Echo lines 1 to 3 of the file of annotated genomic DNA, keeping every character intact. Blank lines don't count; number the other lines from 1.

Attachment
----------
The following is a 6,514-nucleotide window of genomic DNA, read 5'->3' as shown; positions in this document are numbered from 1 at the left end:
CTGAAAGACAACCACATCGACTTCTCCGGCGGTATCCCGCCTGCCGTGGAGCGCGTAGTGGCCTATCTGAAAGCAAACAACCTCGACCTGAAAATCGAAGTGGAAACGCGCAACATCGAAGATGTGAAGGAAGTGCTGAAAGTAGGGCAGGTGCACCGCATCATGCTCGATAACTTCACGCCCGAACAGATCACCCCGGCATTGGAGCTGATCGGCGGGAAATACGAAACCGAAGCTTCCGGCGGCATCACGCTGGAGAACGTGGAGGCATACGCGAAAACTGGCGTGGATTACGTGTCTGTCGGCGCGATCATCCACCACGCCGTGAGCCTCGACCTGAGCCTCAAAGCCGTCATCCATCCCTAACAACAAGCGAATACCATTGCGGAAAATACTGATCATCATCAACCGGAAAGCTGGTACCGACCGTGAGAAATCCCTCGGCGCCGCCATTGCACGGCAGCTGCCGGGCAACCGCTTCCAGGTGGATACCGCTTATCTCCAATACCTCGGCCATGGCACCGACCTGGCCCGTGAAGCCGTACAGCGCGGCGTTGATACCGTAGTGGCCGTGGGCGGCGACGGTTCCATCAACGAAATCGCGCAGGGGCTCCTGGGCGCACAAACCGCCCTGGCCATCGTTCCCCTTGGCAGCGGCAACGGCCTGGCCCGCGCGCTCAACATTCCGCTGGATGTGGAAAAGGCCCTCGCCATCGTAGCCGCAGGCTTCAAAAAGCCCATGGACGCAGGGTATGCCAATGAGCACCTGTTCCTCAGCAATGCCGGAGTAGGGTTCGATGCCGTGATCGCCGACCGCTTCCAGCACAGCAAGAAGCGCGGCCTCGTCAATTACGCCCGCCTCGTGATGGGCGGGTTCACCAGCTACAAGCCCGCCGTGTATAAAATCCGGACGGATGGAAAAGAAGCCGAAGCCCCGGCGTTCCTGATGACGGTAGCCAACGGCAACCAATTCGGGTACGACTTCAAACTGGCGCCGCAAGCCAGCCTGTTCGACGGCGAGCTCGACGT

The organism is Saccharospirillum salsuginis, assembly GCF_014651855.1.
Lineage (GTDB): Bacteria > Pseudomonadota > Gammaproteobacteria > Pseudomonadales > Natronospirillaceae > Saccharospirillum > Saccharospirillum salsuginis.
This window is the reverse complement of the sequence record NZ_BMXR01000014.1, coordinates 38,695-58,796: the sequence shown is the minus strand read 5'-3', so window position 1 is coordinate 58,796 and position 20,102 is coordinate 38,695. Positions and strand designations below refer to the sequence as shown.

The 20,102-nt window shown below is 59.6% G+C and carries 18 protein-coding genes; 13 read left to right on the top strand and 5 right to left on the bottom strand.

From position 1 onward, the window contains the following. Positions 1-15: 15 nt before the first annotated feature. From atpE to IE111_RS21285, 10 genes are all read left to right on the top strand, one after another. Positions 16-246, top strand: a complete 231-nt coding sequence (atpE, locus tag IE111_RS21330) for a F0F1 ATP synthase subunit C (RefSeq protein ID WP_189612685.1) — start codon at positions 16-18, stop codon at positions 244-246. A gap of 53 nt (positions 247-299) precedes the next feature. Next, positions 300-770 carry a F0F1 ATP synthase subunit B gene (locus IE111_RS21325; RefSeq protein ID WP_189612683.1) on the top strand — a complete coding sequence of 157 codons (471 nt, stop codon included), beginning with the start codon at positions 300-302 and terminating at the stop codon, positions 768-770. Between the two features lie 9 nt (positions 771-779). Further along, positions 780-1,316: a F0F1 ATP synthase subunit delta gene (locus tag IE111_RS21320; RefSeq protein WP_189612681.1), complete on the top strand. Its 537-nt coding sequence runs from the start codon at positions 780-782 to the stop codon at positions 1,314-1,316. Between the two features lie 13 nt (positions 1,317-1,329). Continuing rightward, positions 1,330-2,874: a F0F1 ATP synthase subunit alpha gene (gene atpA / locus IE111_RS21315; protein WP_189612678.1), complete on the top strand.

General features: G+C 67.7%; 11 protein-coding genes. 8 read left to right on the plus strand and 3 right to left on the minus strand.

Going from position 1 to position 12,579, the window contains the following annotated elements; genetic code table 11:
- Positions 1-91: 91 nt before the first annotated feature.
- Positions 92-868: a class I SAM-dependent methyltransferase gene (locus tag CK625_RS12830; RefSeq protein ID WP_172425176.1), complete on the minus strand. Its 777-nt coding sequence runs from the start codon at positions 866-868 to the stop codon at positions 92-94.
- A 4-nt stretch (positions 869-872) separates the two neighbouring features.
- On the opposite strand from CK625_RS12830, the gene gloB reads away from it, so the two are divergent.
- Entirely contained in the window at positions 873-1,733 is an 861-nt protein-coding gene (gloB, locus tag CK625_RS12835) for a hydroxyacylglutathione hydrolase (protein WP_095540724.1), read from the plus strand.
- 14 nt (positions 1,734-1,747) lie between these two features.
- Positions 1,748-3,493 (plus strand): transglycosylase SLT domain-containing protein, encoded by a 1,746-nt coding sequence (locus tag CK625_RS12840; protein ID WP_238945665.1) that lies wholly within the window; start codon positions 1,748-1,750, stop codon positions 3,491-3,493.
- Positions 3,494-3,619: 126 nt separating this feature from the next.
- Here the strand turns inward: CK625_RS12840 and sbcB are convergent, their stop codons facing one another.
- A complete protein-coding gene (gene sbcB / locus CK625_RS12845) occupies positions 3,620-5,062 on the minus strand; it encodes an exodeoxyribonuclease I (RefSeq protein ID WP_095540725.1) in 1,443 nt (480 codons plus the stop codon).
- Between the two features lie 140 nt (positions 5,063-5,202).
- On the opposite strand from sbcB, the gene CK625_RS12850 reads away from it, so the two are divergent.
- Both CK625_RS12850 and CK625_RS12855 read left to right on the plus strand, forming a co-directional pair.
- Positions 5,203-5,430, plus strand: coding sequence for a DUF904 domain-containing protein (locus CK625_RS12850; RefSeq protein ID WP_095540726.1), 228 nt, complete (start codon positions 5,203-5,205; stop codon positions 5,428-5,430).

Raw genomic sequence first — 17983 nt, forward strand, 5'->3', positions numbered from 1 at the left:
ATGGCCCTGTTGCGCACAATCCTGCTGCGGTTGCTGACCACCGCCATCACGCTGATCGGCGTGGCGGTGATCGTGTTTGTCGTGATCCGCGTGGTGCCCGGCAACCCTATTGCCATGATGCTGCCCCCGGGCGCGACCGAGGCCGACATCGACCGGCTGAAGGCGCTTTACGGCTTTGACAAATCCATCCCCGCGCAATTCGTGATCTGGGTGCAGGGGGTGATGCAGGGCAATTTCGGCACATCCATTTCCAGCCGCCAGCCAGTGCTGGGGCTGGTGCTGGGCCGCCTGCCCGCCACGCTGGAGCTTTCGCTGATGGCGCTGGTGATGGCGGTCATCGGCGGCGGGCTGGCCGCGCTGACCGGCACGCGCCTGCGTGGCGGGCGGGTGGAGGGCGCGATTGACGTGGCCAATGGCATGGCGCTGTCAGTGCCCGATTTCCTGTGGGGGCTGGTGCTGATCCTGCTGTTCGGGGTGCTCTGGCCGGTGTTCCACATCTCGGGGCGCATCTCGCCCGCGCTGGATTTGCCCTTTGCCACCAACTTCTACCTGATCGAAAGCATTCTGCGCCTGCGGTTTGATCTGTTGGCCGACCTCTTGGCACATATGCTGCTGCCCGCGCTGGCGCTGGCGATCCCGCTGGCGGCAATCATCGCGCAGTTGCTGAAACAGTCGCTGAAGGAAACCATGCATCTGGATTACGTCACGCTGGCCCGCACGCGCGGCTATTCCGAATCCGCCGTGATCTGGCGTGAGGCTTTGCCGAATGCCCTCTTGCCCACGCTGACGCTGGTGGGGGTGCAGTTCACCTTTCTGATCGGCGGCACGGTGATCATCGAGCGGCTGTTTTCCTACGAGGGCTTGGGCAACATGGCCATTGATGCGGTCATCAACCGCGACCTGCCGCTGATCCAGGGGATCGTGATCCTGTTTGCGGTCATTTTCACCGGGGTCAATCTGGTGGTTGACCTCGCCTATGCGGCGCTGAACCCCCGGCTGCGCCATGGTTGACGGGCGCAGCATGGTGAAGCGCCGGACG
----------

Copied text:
The following is a 6,514-nucleotide window of genomic DNA, read 5'->3' as shown; positions in this document are numbered from 1 at the left end:
CTGAAAGACAACCACATCGACTTCTCCGGCGGTATCCCGCCTGCCGTGGAGCGCGTAGTGGCCTATCTGAAAGCAAACAACCTCGACCTGAAAATCGAAGTGGAAACGCGCAACATCGAAGATGTGAAGGAAGTGCTGAAAGTAGGGCAGGTGCACCGCATCATGCTCGATAACTTCACGCCCGAACAGATCACCCCGGCATTGGAGCTGATCGGCGGGAAATACGAAACCGAAGCTTCCGGCGGCATCACGCTGGAGAACGTGGAGGCATACGCGAAAACTGGCGTGGATTACGTGTCTGTCGGCGCGATCATCCACCACGCCGTGAGCCTCGACCTGAGCCTCAAAGCCGTCATCCATCCCTAACAACAAGCGAATACCATTGCGGAAAATACTGATCATCATCAACCGGAAAGCTGGTACCGACCGTGAGAAATCCCTCGGCGCCGCCATTGCACGGCAGCTGCCGGGCAACCGCTTCCAGGTGGATACCGCTTATCTCCAATACCTCGGCCATGGCACCGACCTGGCCCGTGAAGCCGTACAGCGCGGCGTTGATACCGTAGTGGCCGTGGGCGGCGACGGTTCCATCAACGAAATCGCGCAGGGGCTCCTGGGCGCACAAACCGCCCTGGCCATCGTTCCCCTTGGCAGCGGCAACGGCCTGGCCCGCGCGCTCAACATTCCGCTGGATGTGGAAAAGGCCCTCGCCATCGTAGCCGCAGGCTTCAAAAAGCCCATGGACGCAGGGTATGCCAATGAGCACCTGTTCCTCAGCAATGCCGGAGTAGGGTTCGATGCCGTGATCGCCGACCGCTTCCAGCACAGCAAGAAGCGCGGCCTCGTCAATTACGCCCGCCTCGTGATGGGCGGGTTCACCAGCTACAAGCCCGCCGTGTATAAAATCCGGACGGATGGAAAAGAAGCCGAAGCCCCGGCGTTCCTGATGACGGTAGCCAACGGCAACCAATTCGGGTACGACTTCAAACTGGCGCCGCAAGCCAGCCTGTTCGACGGCGAGCTCGACGT

The organism is Saccharospirillum salsuginis, assembly GCF_014651855.1.